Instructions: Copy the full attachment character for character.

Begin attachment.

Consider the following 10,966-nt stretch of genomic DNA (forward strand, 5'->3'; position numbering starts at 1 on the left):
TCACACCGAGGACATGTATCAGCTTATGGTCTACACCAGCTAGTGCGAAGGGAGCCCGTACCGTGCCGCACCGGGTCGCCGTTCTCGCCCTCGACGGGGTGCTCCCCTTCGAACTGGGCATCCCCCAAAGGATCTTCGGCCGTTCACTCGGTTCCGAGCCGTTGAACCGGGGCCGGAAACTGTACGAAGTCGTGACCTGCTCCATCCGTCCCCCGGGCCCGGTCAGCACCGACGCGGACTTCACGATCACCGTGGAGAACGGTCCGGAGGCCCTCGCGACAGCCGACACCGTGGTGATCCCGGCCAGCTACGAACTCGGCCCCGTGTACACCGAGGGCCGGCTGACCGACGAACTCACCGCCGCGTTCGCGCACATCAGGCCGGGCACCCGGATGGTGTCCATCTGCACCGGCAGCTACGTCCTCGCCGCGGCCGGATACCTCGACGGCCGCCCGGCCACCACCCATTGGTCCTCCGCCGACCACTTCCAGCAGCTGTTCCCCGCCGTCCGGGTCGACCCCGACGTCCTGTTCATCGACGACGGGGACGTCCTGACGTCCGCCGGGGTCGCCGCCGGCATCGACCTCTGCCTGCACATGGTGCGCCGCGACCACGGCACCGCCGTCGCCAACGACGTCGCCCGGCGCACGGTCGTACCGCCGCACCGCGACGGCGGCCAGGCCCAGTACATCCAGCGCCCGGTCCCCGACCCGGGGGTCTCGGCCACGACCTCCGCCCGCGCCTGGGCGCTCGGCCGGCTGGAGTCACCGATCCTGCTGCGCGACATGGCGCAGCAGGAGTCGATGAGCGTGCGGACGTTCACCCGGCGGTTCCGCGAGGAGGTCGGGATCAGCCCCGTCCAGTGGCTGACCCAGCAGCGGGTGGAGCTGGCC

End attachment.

Consider the following 10,966-nt stretch of genomic DNA (forward strand, 5'->3'; position numbering starts at 1 on the left):
TCACACCGAGGACATGTATCAGCTTATGGTCTACACCAGCTAGTGCGAAGGGAGCCCGTACCGTGCCGCACCGGGTCGCCGTTCTCGCCCTCGACGGGGTGCTCCCCTTCGAACTGGGCATCCCCCAAAGGATCTTCGGCCGTTCACTCGGTTCCGAGCCGTTGAACCGGGGCCGGAAACTGTACGAAGTCGTGACCTGCTCCATCCGTCCCCCGGGCCCGGTCAGCACCGACGCGGACTTCACGATCACCGTGGAGAACGGTCCGGAGGCCCTCGCGACAGCCGACACCGTGGTGATCCCGGCCAGCTACGAACTCGGCCCCGTGTACACCGAGGGCCGGCTGACCGACGAACTCACCGCCGCGTTCGCGCACATCAGGCCGGGCACCCGGATGGTGTCCATCTGCACCGGCAGCTACGTCCTCGCCGCGGCCGGATACCTCGACGGCCGCCCGGCCACCACCCATTGGTCCTCCGCCGACCACTTCCAGCAGCTGTTCCCCGCCGTCCGGGTCGACCCCGACGTCCTGTTCATCGACGACGGGGACGTCCTGACGTCCGCCGGGGTCGCCGCCGGCATCGACCTCTGCCTGCACATGGTGCGCCGCGACCACGGCACCGCCGTCGCCAACGACGTCGCCCGGCGCACGGTCGTACCGCCGCACCGCGACGGCGGCCAGGCCCAGTACATCCAGCGCCCGGTCCCCGACCCGGGGGTCTCGGCCACGACCTCCGCCCGCGCCTGGGCGCTCGGCCGGCTGGAGTCACCGATCCTGCTGCGCGACATGGCGCAGCAGGAGTCGATGAGCGTGCGGACGTTCACCCGGCGGTTCCGCGAGGAGGTCGGGATCAGCCCCGTCCAGTGGCTGACCCAGCAGCGGGTGGAGCTGGCC